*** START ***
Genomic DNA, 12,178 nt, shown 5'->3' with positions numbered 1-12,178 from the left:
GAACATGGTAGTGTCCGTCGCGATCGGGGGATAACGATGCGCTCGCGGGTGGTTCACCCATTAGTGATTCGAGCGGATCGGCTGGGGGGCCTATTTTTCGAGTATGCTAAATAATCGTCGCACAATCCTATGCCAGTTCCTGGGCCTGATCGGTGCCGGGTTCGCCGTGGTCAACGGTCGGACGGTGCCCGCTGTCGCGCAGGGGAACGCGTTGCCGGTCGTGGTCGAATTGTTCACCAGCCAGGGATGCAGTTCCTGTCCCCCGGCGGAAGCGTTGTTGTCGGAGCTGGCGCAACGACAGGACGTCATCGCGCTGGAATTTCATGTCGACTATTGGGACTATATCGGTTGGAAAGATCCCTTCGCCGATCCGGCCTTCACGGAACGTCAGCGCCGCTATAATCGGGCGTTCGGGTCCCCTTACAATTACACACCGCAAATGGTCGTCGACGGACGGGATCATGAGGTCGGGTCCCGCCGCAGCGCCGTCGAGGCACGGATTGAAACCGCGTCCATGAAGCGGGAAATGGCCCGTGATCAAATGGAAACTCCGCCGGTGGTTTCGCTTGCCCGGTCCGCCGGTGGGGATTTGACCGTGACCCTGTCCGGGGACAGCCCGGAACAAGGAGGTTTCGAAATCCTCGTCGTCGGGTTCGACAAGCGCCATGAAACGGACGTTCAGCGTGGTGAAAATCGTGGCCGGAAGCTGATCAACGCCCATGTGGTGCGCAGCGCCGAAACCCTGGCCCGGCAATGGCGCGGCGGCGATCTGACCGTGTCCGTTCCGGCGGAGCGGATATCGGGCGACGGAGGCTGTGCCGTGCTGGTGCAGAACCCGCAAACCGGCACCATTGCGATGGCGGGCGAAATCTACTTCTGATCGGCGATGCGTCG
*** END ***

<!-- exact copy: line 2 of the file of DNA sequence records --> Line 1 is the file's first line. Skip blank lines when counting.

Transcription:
GAACATGGTAGTGTCCGTCGCGATCGGGGGATAACGATGCGCTCGCGGGTGGTTCACCCATTAGTGATTCGAGCGGATCGGCTGGGGGGCCTATTTTTCGAGTATGCTAAATAATCGTCGCACAATCCTATGCCAGTTCCTGGGCCTGATCGGTGCCGGGTTCGCCGTGGTCAACGGTCGGACGGTGCCCGCTGTCGCGCAGGGGAACGCGTTGCCGGTCGTGGTCGAATTGTTCACCAGCCAGGGATGCAGTTCCTGTCCCCCGGCGGAAGCGTTGTTGTCGGAGCTGGCGCAACGACAGGACGTCATCGCGCTGGAATTTCATGTCGACTATTGGGACTATATCGGTTGGAAAGATCCCTTCGCCGATCCGGCCTTCACGGAACGTCAGCGCCGCTATAATCGGGCGTTCGGGTCCCCTTACAATTACACACCGCAAATGGTCGTCGACGGACGGGATCATGAGGTCGGGTCCCGCCGCAGCGCCGTCGAGGCACGGATTGAAACCGCGTCCATGAAGCGGGAAATGGCCCGTGATCAAATGGAAACTCCGCCGGTGGTTTCGCTTGCCCGGTCCGCCGGTGGGGATTTGACCGTGACCCTGTCCGGGGACAGCCCGGAACAAGGAGGTTTCGAAATCCTCGTCGTCGGGTTCGACAAGCGCCATGAAACGGACGTTCAGCGTGGTGAAAATCGTGGCCGGAAGCTGATCAACGCCCATGTGGTGCGCAGCGCCGAAACCCTGGCCCGGCAATGGCGCGGCGGCGATCTGACCGTGTCCGTTCCGGCGGAGCGGATATCGGGCGACGGAGGCTGTGCCGTGCTGGTGCAGAACCCGCAAACCGGCACCATTGCGATGGCGGGCGAAATCTACTTCTGATCGGCGATGCGTCG